Huang J, Momenzadeh M, Lombardi F (2007) On the tolerance to manufacturing defects in molecular QCA tiles for processing-by-wire. J Electron Test 23(2):163–174CrossRefGoogle Scholar
  30. 30.
    Sen B et al (2014) Efficient design of fault tolerant tiles in QCA. In: India Conference (INDICON), 2014 Annual IEEE. IEEEGoogle Scholar
  31. 31.
    Sen B et al (2016) On the reliability of majority logic structure in quantum-dot cellular automata. Microelectron J 47:7–18CrossRefGoogle Scholar
  32. 32.
    Sen B et al (2016) Towards the design of hybrid QCA tiles targeting high fault tolerance. J Comput Electron 15(2):429–445CrossRefGoogle Scholar
  33. 33.
    Du H et al (2016) Design and analysis of new fault-tolerant majority gate for quantum-dot cellular automata. J Comput Electron 15(4):1484–1497CrossRefGoogle Scholar
  34. 34.
    Sun M et al (2018) The fundamental primitives with fault-tolerance in quantum-dot cellular automata. J Electron Test 34(2):109–122CrossRefGoogle Scholar
  35. 35.
    Wang X et al (2018) Design and comparison of new fault-tolerant majority gate based on quantum-dot cellular automata. J Semicond 39(8):085001-1–085001-8Google Scholar
  36. 36.
    Farazkish R (2018) Novel efficient fault-tolerant full-adder for quantum-dot cellular automata. Int J Nano Dimens 9(1):58–67Google Scholar
  37. 37.
    Tougaw PD, Lent CS (1994) Logical devices implemented using quantum cellular automata. J Appl Phys 75(3):1818–1825CrossRefGoogle Scholar
  38. 38.
    Walus K et al (2004) QCADesigner: a rapid design and simulation tool for quantum-dot cellular automata. IEEE Trans Nanotechnol 3(1):26–31CrossRefGoogle Scholar
  39. 39.
    Halloun IA, Hestenes D (1985) Common sense concepts about motion. Am J Phys 53(11):1056–1065CrossRefGoogle Scholar
  40. 40.
    McDermott LC (1984) Research on conceptual understanding in mechanics. Phys Today 37:24–32CrossRefGoogle Scholar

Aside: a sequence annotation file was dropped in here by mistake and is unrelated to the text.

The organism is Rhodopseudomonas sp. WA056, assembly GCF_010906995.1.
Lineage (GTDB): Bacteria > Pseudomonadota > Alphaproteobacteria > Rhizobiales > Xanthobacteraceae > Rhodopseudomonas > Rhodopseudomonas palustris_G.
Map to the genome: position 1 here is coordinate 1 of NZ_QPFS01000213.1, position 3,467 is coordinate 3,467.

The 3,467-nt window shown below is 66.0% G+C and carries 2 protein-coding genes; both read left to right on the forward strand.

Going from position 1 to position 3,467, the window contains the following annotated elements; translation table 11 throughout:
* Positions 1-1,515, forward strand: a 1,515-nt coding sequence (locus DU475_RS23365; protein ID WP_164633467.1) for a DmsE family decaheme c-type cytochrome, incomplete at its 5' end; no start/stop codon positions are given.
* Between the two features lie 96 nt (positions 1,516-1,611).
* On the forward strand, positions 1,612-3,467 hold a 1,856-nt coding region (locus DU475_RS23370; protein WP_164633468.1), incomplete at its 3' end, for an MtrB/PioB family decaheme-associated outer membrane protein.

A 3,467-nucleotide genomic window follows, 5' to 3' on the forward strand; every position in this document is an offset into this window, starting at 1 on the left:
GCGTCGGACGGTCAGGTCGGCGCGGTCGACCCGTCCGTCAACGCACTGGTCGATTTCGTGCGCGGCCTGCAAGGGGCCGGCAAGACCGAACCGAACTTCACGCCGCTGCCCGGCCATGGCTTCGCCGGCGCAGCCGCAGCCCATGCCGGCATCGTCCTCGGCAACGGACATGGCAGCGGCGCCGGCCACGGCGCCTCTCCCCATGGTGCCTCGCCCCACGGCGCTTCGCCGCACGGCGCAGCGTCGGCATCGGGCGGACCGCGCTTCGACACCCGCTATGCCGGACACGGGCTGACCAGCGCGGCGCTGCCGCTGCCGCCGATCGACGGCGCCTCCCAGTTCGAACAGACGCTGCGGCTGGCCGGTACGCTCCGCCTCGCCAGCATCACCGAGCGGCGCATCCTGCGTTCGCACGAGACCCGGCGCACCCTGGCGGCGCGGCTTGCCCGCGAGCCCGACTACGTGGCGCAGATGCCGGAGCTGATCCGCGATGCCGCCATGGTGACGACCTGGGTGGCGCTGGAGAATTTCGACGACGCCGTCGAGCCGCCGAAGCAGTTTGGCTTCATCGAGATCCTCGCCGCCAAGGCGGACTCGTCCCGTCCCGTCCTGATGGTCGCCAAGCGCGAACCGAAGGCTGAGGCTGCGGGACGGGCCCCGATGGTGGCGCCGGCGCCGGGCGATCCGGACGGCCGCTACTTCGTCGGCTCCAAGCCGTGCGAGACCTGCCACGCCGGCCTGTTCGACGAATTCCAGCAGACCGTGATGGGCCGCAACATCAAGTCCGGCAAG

41. 41.
    Halliday D, Resnick R, Walker J (2011) Fundamentals of physics, 9th edn. Wiley, Hoboken, NJzbMATHGoogle Scholar
  42. 42.
    Momenzadeh M, Ottavi M, Lombardi F (2005) Modeling QCA defects at molecular-level in combinational circuits. In: 20th IEEE International Symposium on Defect and Fault Tolerance in VLSI Systems, 2005. DFT 2005. IEEEGoogle Scholar
  43. 43.
    Srivastava S et al (2011) QCAPro-an error-power estimation tool for QCA circuit design. In: 2011 IEEE International Symposium on Circuits and Systems (ISCAS). IEEEGoogle Scholar
  44. 44.
    Ahmad F (2018) An optimal design of QCA based 2n: 1/1: 2n multiplexer/demultiplexer and its efficient digital logic realization. Microprocess Microsyst 56:64–75CrossRefGoogle Scholar
  45. 45.
    Rashidi H, Rezai A, Soltany S (2016) High-performance multiplexer architecture for quantum-dot cellular automata. J Comput Electron 15(3):968–981CrossRefGoogle Scholar
  46. 46.
    Chabi AM et al (2014) Efficient QCA exclusive-or and multiplexer circuits based on a nanoelectronic-compatible designing approach. International scholarly research noticesGoogle Scholar
  47. 47.
    Sen B et al (2013) Multilayer design of QCA multiplexer. In: India Conference (INDICON), 2013 Annual IEEE. IEEEGoogle Scholar
  48. 48.
    Roohi A et al (2011) A novel architecture for quantum-dot cellular automata multiplexer. Int J Comput Sci Issues 8(1):55–60Google Scholar

Copyright information

© Springer Science+Business Media, LLC, part of Springer Nature 2018

Authors and Affiliations

  1. 1.Department of Computer Engineering, Dezfoul BranchIslamic Azad UniversityDezfoulIran

Personalised recommendations